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Inside Drones (Sep 2nd, 2016)

Exemptions for FAA drone regulations, drones spying on cheating partners, creative anti-drone methods

A number of companies have obtained exemptions from the FAA’s new drone regulations. Intel was given a waiver allowing them to fly drones at night and put one pilot in charge of multiple drones, so they could fly a fleet of drones in a light display. Other exemptions include CNN flying drones over people for news gathering and PrecisionHawk flying agricultural drones beyond line of sight. - TECHCRUNCH

AT&T plans to use drones to inspect cell towers in Seattle. The company will be phasing in its first drone program in September, and recently gave a demonstration at Husky Stadium to show how the drones can be used to test signal quality and inspect hardware. AT&T’s Art Pregler said the new FAA regulations “make it much easier on us.” - SEATTLE TIMES

People are using drones with cameras to find out if their partners are cheating on them. Peter Walzer, a California family law specialist, says that an increasing number of people have used drones to spy on their significant others, to the point that many states are working on legislation to stop the practice. Walzer says it probably falls under the definition of stalking and could be grounds for a restraining order. - BRAVO

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NASA and NOAA flew an unmanned drone through Hurricane Hermine, which is expected to eventually reach the U.S. The Global Hawk drone flew at altitudes of up to 60,000 feet, measuring things like wind speed and air pressure. The aircraft is capable of staying with the storm for 16-20 hours, gathering data that can improve weather forecasts. - NECN

Companies are coming up with inventive ways to help customers get rid of intruding drones. ApolloShield in Palo Alto has created a $30,000-per-year device that uses radio waves to prevent small drones from flying overhead. It picks up the drone’s remote control signal and allows users to send the drone away without crashing it. Other anti-drone methods include jamming their navigation systems with an intense signal, firing net guns at them and even sending up trained eagles. - BLOOMBERG

South Australia has set new rules about drone use in national parks after reports that drones were disturbing native birds. Drone operators will now need a permit to fly in national parks like Eyre Peninsula and Kangaroo Island. The Department of Environment, Water and Natural Resources said there has been an increase in drone use in parks in the last year. - NEWS.COM.AU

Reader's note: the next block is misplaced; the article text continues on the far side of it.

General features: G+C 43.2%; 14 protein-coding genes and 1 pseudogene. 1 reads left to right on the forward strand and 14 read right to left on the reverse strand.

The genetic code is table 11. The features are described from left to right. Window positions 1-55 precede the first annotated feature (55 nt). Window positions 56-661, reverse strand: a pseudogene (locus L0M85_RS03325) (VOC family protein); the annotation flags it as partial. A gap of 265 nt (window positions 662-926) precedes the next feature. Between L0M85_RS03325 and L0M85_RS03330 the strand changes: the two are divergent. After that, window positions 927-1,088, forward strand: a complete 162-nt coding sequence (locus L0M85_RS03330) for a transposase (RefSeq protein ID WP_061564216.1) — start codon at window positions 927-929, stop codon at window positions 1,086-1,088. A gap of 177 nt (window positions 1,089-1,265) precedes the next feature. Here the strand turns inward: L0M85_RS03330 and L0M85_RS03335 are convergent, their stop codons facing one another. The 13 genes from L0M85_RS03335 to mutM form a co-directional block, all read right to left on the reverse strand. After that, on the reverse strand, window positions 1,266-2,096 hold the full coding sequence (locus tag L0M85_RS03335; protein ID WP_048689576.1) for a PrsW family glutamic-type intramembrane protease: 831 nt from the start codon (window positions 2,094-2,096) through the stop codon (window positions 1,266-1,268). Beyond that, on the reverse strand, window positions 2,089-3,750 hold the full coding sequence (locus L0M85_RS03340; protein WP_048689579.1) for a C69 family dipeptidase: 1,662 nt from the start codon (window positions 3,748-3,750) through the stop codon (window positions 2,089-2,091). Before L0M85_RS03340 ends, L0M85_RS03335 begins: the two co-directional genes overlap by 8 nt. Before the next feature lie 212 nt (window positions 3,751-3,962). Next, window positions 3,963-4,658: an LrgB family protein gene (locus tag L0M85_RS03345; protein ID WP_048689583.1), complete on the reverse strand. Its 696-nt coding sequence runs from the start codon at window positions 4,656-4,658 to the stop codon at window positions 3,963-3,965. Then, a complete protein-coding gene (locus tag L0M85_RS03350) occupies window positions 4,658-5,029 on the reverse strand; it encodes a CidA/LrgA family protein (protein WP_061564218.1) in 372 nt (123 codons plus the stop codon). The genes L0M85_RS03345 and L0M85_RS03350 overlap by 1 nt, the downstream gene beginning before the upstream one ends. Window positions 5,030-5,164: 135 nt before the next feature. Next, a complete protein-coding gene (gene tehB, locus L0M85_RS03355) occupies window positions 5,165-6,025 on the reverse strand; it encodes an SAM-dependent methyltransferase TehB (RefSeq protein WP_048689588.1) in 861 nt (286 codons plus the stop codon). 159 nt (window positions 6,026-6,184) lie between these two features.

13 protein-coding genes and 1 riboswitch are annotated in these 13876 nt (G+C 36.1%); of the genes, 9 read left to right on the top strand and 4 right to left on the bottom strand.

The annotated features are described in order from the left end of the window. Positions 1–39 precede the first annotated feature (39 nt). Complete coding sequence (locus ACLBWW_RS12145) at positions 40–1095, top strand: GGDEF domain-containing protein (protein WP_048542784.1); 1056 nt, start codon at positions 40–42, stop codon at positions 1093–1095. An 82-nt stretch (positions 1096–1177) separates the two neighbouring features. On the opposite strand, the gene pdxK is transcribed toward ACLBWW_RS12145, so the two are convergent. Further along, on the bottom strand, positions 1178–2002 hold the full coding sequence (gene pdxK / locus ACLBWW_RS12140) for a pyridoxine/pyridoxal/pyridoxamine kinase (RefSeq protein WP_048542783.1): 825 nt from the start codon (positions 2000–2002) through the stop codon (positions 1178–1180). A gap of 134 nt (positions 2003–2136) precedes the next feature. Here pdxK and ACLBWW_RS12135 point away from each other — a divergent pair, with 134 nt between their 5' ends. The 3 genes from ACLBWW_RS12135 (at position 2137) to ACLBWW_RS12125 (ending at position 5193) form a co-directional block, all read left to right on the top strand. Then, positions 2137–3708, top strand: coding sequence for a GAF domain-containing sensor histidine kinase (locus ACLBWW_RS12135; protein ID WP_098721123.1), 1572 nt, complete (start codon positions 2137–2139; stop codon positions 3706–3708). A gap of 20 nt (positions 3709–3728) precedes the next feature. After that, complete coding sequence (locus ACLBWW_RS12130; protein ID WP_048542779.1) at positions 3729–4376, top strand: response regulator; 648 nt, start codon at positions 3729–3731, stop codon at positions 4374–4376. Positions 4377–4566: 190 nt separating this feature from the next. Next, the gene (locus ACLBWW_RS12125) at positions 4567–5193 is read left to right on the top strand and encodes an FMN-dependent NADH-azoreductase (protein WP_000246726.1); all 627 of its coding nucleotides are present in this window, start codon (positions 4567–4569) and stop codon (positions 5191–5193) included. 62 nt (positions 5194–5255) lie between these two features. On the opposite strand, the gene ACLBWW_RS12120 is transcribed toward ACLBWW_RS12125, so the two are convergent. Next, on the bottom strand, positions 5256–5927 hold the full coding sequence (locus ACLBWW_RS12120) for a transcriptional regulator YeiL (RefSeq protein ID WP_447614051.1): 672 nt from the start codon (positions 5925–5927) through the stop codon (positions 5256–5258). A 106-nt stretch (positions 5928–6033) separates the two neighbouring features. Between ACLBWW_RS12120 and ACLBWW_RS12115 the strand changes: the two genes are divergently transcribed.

After Business Insider tracked down Amazon’s secret drone testing site in England, the company built a wall of hay bales around it to stop people from looking. Two weeks earlier, a reporter traveled to Cambridge and hiked through the countryside until he found the location. MailOnline reported the wall of hay is three or four meters tall and designed to conceal the site from view. Amazon has not confirmed the site and has declined to comment about the hay. - BUSINESS INSIDER

FROM THE FORUMS

While we’re on the topic of ways to get rid of unwanted drones, you might consider this video of a girl knocking one out of the sky with a golf ball, featured on the Drones subreddit today.

galaxy1004 said, “I hate to say it but I’ve read this is fake,” and bonestamp agrees: “There are probably lots of things to point out, but for starters… wouldn’t it likely go down to the left if a rotor on the left was lost? Side note, that kid has a great swing!” sretih adds, “Hey! That drone just screwed up a perfect drive right down the middle of the fairway!”

In another thread, bubblitious needed advice for a problem that drone operators should keep in mind: drones getting stranded on someone else’s property. “On Tuesday, August 30th, I ended up losing signal with a return to home altitude that was too low and caused my drone to crash on a building (160 ft high). I met a security guard who was cool enough to go out of his way to check the roof where he is not allowed to be and has confirmed the drone is on a ledge which is difficult to access (need a ladder etc) but would not provide me with the picture he took to prevent losing his job. The property management is very rude and unhelpful. They said they have looked all over the roof and did not find it. I was told if I come on property for it I will be trespassed/arrested.”

ShimmyFish advises, “Remain a thorn in their side. Be apologetic, but be persistent in reclaiming your property. Speak with the property management or the tenants whose roof space it is and see what it would take to retrieve it. They see it as an annoyance to have to help you out for no reason, but they'll be happier to have you out of their hair if you really bug them about it.” 3dxl writes, “Well you can say that ‘it has a Lithium Polymer battery strapped inside, i need to retrieve it asap before it burst into flames.’ I'm sure they will let you get your drone back because they don't want something risky hanging on top of their roof. Btw why did fly in area full of tall buildings, you should plan and anticipate future risk before flight. Bad flight planning bro.”

THE BIG QUESTION
Should local authorities be doing more to stop drones from "trespassing" on private property?

Hit "Reply" and let us know what you think, and we'll publish your answers in the next edition of Inside Drones.

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